‘Act now’ to counter Amazon invasion

Published on the 12/07/2017 | Written by Jonathan Cotton

amazon shopping model

Report confirms what retailers already know…

Retailers are taking a good hard look at their customer-facing processes as the e-com giant readies up to plant its flag in Australian soil later this year. The imminent arrival of Amazon is expected to have profound effects on retailers as the monolith brings vast selection and best-in-show user experience – not to mention flexible shipping options – to these shores. And a local provider of e-com solutions said there is no time to waste to step up and compete.

A new survey of 270 SMEs and enterprise retailers plus another 1300 consumers (conducted by Temando) looked at how shipping issues affect the retail experience.

The results of the survey – State of Shipping in Commerce – aren’t particularly surprising showing ‘the continued gap between retailer capability and consumer expectation’ when it comes to shipping and fulfillment (last year’s PayPal Insights Report makes a similar point).

The survey reveals that, for the consumer, shipping is a highly salient element of the buying experience, with 65 percent of consumers having abandoned carts at some point due to the high cost of shipping.

Similarly, 59 percent of customers say that a negative shipping experience is enough to put them off from shopping with that retailer again.

And these expectations around the purchase experience is something online retailers admit they’re having problems meeting. According to the survey, in-demand shipping options that cater to convenience, such as “specified time slot” and “weekend or after-hours”, are currently offered by less than a quarter of retailers.

Some 51 percent of retailers surveyed said technology platform compatibility is an issue, with 58 percent finding integrating carrier services into their systems a key challenge. And 47 percent of retailers have challenges with shipping and fulfillment automation, yet only 29 percent are planning to invest in these issues in the next 12 months.

“Shipping is truly the last frontier for commerce,” writes Temando CEO Carl Hartmann in the report, “and retailers who master the use of technology to optimise the process are giving themselves the best chance to not only survive, but thrive in these trying times.”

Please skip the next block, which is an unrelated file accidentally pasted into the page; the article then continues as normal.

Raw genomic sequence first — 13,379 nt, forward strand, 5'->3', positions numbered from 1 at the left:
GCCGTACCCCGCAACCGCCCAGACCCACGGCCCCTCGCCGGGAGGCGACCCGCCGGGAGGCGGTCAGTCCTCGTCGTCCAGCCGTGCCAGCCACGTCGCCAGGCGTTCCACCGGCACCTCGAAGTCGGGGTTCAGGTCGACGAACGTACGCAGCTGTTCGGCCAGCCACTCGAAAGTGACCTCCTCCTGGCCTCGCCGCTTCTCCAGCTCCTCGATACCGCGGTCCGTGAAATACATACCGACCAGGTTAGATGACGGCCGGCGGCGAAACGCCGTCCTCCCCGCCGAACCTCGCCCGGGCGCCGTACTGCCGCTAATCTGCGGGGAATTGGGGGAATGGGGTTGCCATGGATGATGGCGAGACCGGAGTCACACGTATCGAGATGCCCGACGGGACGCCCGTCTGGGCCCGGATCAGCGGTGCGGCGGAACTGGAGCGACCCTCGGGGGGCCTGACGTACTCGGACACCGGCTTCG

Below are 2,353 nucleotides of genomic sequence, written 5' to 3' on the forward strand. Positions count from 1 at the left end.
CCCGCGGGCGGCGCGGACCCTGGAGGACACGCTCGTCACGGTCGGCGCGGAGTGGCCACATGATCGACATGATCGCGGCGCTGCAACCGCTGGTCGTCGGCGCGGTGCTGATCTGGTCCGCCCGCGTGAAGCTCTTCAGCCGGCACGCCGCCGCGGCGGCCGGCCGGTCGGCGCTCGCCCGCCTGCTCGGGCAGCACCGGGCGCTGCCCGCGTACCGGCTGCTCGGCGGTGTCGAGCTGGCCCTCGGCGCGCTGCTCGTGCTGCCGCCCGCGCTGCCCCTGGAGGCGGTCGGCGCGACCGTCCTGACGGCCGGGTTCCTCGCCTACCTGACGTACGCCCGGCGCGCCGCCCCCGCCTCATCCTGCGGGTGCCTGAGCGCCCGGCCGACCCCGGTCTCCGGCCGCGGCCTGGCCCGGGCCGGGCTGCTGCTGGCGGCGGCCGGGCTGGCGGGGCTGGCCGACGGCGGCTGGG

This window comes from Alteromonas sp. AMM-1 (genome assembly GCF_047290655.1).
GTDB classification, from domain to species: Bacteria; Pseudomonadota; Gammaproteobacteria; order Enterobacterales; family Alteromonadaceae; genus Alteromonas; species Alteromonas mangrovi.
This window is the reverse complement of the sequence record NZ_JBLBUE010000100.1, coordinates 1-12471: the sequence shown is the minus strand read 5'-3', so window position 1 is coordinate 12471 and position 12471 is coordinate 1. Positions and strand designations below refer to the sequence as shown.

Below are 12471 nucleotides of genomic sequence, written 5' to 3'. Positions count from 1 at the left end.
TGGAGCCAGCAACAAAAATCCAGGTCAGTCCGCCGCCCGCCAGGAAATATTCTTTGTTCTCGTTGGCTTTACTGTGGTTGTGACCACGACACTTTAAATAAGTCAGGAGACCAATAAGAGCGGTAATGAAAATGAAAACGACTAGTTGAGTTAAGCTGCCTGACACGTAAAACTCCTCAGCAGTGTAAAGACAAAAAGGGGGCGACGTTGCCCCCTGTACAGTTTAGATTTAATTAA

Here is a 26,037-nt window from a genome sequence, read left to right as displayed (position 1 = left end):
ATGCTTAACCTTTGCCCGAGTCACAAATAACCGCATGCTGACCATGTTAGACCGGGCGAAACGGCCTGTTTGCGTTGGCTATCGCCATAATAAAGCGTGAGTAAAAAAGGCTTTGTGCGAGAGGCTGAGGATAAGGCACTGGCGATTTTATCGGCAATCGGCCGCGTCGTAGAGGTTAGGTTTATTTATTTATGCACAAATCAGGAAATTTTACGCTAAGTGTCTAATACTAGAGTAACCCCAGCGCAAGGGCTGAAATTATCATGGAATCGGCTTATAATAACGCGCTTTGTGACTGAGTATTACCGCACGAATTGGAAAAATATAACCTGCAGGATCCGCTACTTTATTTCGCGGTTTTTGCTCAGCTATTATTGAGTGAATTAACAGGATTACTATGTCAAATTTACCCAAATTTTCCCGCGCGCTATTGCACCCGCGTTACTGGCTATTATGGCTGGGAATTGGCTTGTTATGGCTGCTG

And while Temando’s report neatly aligns with the company’s offering, the point holds: In 2017, streamlining the customer experience/purchase process is crucial to e-com viability.

With Australians spending $22.23 billion in online retail over the 2016-17 period, it’s our (very lucrative game to lose).

But it’s not just B2C retailers that would do well to get their front-end systems organised. Amazon also poses a real threat to B2C sellers – a threat many might not fully comprehend.

“Many – if not most – B2B organisations are not quite as advanced in their e-com solutions as retailers,” said Frank Gilbert, MD of ecommerce provider Solutionists, “simply because they never needed to be”.

“But the convenience of the buying methodology [that Amazon employs] applies just as much to those buying for their business as it does to the consumer. There’s a real need for these businesses to protect their customer relationships. The fact is, as a B2B, you need to have a system that is at least as good as Amazon otherwise people will simply take the easiest option. It’s a huge risk.”

Gilbert said that as B2B businesses become aware of just what kind of a threat Amazon poses, panic is beginning to set in.

“Amazon’s range is huge, their delivery service is nearly as fast as buying from a local company, so they’re a very dangerous adversary. You can’t leave anything on the table. You’ve got to make sure that your processes are just as slick as Amazon’s and that there is no barrier to ordering.”

And the time to act?

“As fast as you possibly can,” he said.

“The level of customer-focus you need now is being set by Amazon. It’s not the same standard as it was five or ten years ago. What you did ten years ago, which was adequate then, is nowhere near good enough now. It’s not Amazon, per se. It’s just that Amazon epitomises a successful e-com operation. That’s now the standard and you either beat it or you die.”

The last half of 2017 will be a trying one for online retailers. Amazon is very good at what it does – with vast options, low prices and great service – and whether retailers like it or not, for the Australian consumer, the Amazon model will soon be the new standard.

Click this link to download the full Australian version of Temando’s State of Shipping in Commerce.


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